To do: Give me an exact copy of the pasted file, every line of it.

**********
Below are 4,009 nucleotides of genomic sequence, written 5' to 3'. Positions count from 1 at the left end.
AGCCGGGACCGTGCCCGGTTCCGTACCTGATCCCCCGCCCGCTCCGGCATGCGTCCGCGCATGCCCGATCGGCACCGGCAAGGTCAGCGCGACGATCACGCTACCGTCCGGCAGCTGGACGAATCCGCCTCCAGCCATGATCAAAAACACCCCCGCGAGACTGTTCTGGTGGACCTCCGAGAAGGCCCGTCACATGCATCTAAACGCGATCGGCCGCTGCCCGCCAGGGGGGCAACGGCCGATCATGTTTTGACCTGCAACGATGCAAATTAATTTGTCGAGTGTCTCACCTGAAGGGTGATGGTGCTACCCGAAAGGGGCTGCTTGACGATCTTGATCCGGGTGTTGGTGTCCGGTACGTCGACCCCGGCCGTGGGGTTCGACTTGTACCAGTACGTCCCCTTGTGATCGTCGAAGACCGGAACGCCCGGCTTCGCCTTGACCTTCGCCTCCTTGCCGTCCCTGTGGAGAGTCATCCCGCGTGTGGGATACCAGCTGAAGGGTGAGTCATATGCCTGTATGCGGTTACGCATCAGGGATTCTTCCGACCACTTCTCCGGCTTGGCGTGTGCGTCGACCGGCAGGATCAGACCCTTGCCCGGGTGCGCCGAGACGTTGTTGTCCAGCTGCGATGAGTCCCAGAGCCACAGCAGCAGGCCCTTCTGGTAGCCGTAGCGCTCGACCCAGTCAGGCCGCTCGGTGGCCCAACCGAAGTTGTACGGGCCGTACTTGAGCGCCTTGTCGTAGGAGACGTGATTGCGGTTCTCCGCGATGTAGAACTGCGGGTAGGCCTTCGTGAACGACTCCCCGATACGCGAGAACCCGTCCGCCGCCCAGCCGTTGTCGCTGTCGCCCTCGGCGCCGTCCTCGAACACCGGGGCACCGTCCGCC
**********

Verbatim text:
Below are 4,009 nucleotides of genomic sequence, written 5' to 3'. Positions count from 1 at the left end.
AGCCGGGACCGTGCCCGGTTCCGTACCTGATCCCCCGCCCGCTCCGGCATGCGTCCGCGCATGCCCGATCGGCACCGGCAAGGTCAGCGCGACGATCACGCTACCGTCCGGCAGCTGGACGAATCCGCCTCCAGCCATGATCAAAAACACCCCCGCGAGACTGTTCTGGTGGACCTCCGAGAAGGCCCGTCACATGCATCTAAACGCGATCGGCCGCTGCCCGCCAGGGGGGCAACGGCCGATCATGTTTTGACCTGCAACGATGCAAATTAATTTGTCGAGTGTCTCACCTGAAGGGTGATGGTGCTACCCGAAAGGGGCTGCTTGACGATCTTGATCCGGGTGTTGGTGTCCGGTACGTCGACCCCGGCCGTGGGGTTCGACTTGTACCAGTACGTCCCCTTGTGATCGTCGAAGACCGGAACGCCCGGCTTCGCCTTGACCTTCGCCTCCTTGCCGTCCCTGTGGAGAGTCATCCCGCGTGTGGGATACCAGCTGAAGGGTGAGTCATATGCCTGTATGCGGTTACGCATCAGGGATTCTTCCGACCACTTCTCCGGCTTGGCGTGTGCGTCGACCGGCAGGATCAGACCCTTGCCCGGGTGCGCCGAGACGTTGTTGTCCAGCTGCGATGAGTCCCAGAGCCACAGCAGCAGGCCCTTCTGGTAGCCGTAGCGCTCGACCCAGTCAGGCCGCTCGGTGGCCCAACCGAAGTTGTACGGGCCGTACTTGAGCGCCTTGTCGTAGGAGACGTGATTGCGGTTCTCCGCGATGTAGAACTGCGGGTAGGCCTTCGTGAACGACTCCCCGATACGCGAGAACCCGTCCGCCGCCCAGCCGTTGTCGCTGTCGCCCTCGGCGCCGTCCTCGAACACCGGGGCACCGTCCGCC